2010 Music Hits
Forget metal, rock and roll, and the occasional YouTube song gone viral--these 2010 music hits led the Billboard charts and had you rocking your socks out (if not dancing embarrassingly and provocatively). Dance your heart out dance pop? Check.
- "Telephone" by Lady Gaga: Telephone, telephone, telephone--who knew that a simple communicative device could be so controversial? Although the song was released on Lady Gaga's "The Fame Monster" album, it wasn't until early 2010 when it received the most airplay, due to the release of its official music video. As expected, the music video had nothing to do with an actual telephone--Gaga went from being thrown in jail to poisoning an entire restaurant. Replay value: A solid 10 for its addictiveness.
- "California Gurls" by Katy Perry: Why the hate on California girls? Perhaps the bleached blond hair, ganguro-like tans and valley girl accents didn't appeal to most of America. Nevertheless, Katy Perry tried to represent California's elite in this summer hit, though she wore a blue wig, not a blond one, in the music video.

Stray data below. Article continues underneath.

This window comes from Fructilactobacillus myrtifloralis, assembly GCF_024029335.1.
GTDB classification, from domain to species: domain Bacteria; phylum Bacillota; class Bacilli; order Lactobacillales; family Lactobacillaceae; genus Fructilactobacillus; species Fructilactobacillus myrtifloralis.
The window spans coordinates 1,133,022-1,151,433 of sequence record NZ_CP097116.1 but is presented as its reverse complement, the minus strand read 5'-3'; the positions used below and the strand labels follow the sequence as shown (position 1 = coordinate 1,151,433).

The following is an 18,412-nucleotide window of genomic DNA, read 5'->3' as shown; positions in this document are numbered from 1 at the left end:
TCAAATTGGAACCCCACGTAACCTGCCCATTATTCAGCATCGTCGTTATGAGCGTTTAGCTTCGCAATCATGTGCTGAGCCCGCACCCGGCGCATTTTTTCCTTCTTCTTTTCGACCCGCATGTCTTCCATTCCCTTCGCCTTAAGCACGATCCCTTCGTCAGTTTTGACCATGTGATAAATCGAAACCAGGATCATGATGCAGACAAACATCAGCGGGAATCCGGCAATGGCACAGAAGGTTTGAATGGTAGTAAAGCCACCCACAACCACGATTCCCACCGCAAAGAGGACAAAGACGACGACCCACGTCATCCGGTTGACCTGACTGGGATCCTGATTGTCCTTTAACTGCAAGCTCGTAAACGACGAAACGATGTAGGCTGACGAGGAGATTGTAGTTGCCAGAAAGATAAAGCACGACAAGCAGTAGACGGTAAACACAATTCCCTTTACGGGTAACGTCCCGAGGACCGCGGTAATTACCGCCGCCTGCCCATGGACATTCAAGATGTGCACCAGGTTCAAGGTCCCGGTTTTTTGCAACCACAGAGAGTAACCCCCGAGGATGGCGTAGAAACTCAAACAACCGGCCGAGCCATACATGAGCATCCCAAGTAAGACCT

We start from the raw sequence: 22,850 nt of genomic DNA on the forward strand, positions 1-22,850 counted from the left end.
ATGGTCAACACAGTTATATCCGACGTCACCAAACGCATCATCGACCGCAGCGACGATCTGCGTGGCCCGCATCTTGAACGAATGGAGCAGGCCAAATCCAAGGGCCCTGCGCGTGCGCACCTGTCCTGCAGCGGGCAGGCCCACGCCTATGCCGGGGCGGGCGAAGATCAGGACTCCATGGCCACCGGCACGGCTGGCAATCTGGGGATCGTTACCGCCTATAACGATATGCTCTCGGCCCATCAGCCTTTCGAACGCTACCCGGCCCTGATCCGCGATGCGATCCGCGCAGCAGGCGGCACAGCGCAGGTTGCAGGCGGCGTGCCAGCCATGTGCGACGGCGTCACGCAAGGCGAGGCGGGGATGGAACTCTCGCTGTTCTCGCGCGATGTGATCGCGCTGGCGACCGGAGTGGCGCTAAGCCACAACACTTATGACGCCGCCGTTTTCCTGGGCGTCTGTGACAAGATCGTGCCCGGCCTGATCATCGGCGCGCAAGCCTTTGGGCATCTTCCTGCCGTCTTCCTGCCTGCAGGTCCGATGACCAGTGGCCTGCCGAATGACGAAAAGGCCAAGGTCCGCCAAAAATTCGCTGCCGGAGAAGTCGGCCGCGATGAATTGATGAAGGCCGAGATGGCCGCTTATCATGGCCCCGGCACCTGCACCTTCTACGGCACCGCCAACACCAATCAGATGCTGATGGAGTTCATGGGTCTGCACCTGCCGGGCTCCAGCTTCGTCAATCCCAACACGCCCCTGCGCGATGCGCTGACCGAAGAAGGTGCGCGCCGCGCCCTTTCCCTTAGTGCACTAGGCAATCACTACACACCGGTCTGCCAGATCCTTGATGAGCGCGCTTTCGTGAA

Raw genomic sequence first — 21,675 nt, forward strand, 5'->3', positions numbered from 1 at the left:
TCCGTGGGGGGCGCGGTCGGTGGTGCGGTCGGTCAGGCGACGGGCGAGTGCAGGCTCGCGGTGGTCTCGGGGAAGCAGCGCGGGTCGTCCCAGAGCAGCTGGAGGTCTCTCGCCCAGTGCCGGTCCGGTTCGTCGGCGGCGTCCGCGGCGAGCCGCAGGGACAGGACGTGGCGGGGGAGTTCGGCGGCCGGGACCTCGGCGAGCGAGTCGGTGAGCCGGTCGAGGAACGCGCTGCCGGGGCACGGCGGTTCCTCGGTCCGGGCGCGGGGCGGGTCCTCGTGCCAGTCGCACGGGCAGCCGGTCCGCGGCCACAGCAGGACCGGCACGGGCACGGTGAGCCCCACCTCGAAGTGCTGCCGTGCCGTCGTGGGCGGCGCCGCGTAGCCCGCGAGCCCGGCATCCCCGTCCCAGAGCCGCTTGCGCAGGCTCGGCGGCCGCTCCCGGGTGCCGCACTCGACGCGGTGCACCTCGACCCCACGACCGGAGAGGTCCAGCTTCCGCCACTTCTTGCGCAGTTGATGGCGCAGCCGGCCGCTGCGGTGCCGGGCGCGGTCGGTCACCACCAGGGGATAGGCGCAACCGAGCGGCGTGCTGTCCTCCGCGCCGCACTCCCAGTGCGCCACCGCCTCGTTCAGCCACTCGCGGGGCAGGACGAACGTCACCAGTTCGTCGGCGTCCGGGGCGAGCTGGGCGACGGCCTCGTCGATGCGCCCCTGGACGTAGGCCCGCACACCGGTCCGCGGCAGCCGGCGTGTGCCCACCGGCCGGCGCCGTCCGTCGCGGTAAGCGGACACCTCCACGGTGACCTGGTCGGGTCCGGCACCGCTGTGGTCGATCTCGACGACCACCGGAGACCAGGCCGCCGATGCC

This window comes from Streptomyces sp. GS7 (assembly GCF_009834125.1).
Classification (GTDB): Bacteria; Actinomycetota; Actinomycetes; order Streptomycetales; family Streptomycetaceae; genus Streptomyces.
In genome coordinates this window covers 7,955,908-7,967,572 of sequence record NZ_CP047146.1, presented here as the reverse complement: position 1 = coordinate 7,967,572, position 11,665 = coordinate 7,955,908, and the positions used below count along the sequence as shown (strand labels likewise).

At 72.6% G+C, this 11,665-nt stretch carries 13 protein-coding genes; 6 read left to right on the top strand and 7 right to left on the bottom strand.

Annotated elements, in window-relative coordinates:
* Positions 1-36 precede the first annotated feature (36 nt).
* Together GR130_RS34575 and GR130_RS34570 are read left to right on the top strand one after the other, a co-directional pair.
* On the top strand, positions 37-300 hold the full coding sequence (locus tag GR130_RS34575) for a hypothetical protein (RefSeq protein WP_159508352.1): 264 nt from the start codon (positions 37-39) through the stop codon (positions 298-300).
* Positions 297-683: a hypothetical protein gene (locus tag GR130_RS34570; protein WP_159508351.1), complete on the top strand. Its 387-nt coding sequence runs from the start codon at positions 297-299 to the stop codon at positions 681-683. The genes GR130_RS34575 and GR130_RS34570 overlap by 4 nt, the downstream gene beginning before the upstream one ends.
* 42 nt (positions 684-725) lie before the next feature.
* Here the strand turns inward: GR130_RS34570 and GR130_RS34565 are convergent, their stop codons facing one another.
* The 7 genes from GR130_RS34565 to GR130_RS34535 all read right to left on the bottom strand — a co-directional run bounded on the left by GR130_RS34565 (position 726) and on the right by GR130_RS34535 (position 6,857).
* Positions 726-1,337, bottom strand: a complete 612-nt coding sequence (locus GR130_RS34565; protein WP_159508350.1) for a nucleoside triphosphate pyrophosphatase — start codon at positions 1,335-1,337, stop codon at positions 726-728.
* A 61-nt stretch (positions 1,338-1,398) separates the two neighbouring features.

- "Forget You" by Cee Lo Green: Remember Darth Vader singing "Crazy" on stage? Hint, hint--that was actually Gnarls Barkley singer Cee Lo Green. Though he doesn't don the Darth Vader costume in this song, he does get downright Motownish in this classic 2010 song. It was even nominated for a Grammy and later named the number one song of 2010 by Time Magazine.
- "Whip My Hair" by Willow Smith: Whip your hair, whip your hair--for Willow Smith, daughter of Will Smith, this catchphrase would soon have every woman, man and child whipping their hair in the most inappropriate of situations. Rumor has it that Lady Gaga whipped her hair during her Born This Way performance in honor of the pint-sized Willette. Not surprisingly, this song first went viral online, giving birth to a line of parody videos, avatars and memes.
- "We R Who We R" by Ke$ha: It impacted us all--the rise in teen suicides due to homosexual bullying. While most of us were donating our money--and time--to help these troubled teens, Ke$ha had a different plan. In 2010, she wrote and released this self-titled white girl rap song. Scoff if you want, but her heart was in the right place.
Posted on: May. 30, 2011